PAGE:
The Federal Reserve’s pushback on expectations for interest-rate cuts over the past two weeks has investors closing watching inflation data and piling more cash into money-market funds.
Investors stashed a record $6.48 trillion away in U.S. money-market funds through the end of January, with the balance growing as euphoria in December over a Fed policy pivot fizzled, according to Crane Data.
Fed Chairman Jerome Powell first poured cold water on aggressive expectations for rate cuts at a late January policy meeting by indicating a March rate cut wasn’t likely. He followed up days later with a CBS News “60 Minutes” interview, telling 6.6 million viewers that the central bank would tread carefully on rate cuts because inflation isn’t yet convincingly tamed.
“He really put a big damper on it,” said Deborah Cunningham, chief investment officer, global liquidity markets at Federated Hermes, a group that had $560 billion in money-market assets as of Dec. 31. “The market got ahead of itself in November and December.”
Earlier optimism about lower interest rates, potentially as soon as March, helped U.S. bond funds swing to positive returns in 2023.
Yet, many benchmark bond indexes were back in the red in February, with the 10-year Treasury yield
climbing to 4.186% on Friday, the highest since mid-December.
“The equity market wouldn’t notice, but the bond market is certainly listening to Powell,” said George Catrambone, head of fixed income at DWS Group, in a phone interview.
“Powell took away the punch bowl in January, but that was needed,” he said. “They do need to guard against a reacceleration of inflation.”
With that backdrop, Catrambone called next Tuesday’s scheduled release of the consumer-price index for January the week’s “main event,” particularly after a strong January jobs report and data showing a the U.S. economy grew 3.3% in the fourth quarter.
See: The first big inflation report of 2024 is coming out. Here’s what the CPI is likely to show.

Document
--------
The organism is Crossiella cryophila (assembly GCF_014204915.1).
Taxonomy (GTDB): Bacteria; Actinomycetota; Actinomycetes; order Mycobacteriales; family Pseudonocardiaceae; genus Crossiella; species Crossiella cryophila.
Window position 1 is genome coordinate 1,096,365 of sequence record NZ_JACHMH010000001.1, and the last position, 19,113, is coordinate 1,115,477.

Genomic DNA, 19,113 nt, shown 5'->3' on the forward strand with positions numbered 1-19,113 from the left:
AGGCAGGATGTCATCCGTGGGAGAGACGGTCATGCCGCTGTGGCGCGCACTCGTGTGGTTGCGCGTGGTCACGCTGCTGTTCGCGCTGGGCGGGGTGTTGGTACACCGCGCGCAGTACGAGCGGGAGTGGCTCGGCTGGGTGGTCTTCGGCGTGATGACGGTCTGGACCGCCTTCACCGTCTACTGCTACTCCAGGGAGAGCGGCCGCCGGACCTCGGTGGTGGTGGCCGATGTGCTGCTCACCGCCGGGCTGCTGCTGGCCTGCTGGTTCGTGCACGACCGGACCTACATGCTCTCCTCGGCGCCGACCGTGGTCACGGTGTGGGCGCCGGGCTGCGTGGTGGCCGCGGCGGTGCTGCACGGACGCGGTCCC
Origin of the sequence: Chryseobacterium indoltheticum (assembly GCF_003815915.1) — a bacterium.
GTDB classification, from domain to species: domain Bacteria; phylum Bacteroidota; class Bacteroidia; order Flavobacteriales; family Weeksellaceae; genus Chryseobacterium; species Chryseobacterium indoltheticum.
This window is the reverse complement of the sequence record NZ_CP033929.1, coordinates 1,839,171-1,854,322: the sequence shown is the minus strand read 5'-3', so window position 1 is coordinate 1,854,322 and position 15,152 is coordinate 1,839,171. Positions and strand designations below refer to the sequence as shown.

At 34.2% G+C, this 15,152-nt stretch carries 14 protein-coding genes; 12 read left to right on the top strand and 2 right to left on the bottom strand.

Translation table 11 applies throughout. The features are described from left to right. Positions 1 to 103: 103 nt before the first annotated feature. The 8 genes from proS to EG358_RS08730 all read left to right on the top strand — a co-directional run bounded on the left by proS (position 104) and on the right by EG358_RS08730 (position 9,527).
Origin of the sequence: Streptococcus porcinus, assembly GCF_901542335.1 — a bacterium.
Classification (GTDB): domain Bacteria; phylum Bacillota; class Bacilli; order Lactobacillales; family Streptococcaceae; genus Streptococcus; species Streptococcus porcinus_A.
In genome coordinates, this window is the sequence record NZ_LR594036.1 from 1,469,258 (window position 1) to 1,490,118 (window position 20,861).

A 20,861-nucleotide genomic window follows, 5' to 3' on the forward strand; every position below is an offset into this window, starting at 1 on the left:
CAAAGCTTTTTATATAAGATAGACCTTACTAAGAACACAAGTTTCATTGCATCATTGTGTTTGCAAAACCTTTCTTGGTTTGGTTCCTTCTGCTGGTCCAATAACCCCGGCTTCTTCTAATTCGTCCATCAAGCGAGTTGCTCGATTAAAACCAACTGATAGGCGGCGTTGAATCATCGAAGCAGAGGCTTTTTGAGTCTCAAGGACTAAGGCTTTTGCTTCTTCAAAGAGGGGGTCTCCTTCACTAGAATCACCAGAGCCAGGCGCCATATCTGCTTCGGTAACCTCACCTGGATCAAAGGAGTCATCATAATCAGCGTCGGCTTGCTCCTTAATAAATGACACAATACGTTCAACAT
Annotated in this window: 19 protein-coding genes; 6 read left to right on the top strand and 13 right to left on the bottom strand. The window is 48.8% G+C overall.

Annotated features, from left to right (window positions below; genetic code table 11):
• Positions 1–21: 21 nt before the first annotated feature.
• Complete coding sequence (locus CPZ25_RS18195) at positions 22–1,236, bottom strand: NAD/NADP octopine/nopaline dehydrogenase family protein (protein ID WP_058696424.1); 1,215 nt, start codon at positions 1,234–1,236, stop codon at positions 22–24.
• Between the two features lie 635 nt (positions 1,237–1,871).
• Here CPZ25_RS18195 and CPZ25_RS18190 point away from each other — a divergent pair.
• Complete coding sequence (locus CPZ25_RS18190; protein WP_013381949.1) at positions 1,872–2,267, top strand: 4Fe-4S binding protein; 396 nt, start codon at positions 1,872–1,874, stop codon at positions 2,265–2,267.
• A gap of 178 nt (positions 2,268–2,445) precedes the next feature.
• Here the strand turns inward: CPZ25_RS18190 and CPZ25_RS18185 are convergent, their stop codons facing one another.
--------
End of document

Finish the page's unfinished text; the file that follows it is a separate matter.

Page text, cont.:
A seasonally-adjusted CPI for the fourth quarter came in Friday at a 3.3% annual rate, underscoring the progress the Fed has made in bringing price pressures down from a more than 9% peak in this cycle. Still, the cost of living remains above the central bank’s 2% target.
“I do think the Fed is pleased with the inflation progress thus far, but we need to see more,” Catrambone said. With that backdrop, he remains an advocate of investing in the front-end of the Treasury yield curve, particularly with rates on 6-month Treasury bills
above 5% for nearly a year.
“While the bar to cut is high, the bar to raise is even higher,” Catrambone said.
Read: Recession fears evaporate in new forecast of top economists
S&P 500’s milestone
Cautious tones in the bond market in recent weeks have been largely missing from U.S. stocks, with the Dow Jones Industrial Average
and S&P 500 index both embarking on a record-setting spree to start 2024, and the Nasdaq Composite Index not far behind.
See also: U.S. stocks have just accomplished something that hasn’t happened since 1972
Adam Hetts, global head of multiasset at Janus Henderson Investors, said that staying in cash can be tempting, especially last year when recession concerns had been at the forefront for so long.
“Investors are now expecting a Goldilocks scenario,” Hetts said, a situation where the economy keeps growing but inflation continues to fall. Along the way, they likely need to stomach “hot and cold economic news.”
“Investors too focused on the recession crystal ball went into cash, enticed by high rates,” Hetts said. But by avoiding stocks, investors would have missed out on the S&P 500’s roughly 23% advance in the past 12 months, according to FactSet data.
“Cash is king for short-term liquidity needs, but being overweight cash can be toxic for long-term financial planning,” Hetts said.
To that end, he favors a more traditional 60:40 allocation to stocks and bonds, especially given the higher yields available in intermediate-duration fixed income to offset any turmoil that could erupt in equities that look “priced to perfection.”
The S&P 500
on Friday closed above the 5,000 mark for the first time ever, while gaining 1.4% for the week to close at a record 5,0526.61, according to Dow Jones Market Data.
See: S&P 500 reaches 5,000 for first time. Here’s what it means for the market.
The Dow advanced less than 0.1% for the week, ending at 38,671.69, while the Nasdaq rose 2.3% for the week, finishing at 15,990.66, only 0.4% off its previous record from November 2021, according to Dow Jones Market Data.
Meanwhile, cash parked in money-market funds has been earning about 5% for many months, helped along by the yield on the 1-month Treasury bill
around 5.38% as of Friday, according to FactSet.
With the new “realty check” in markets around rate-cut expectations this year, Cunningham at Federated Hermes said getting to a $7 trillion balance for money-market funds isn’t hard to imagine.
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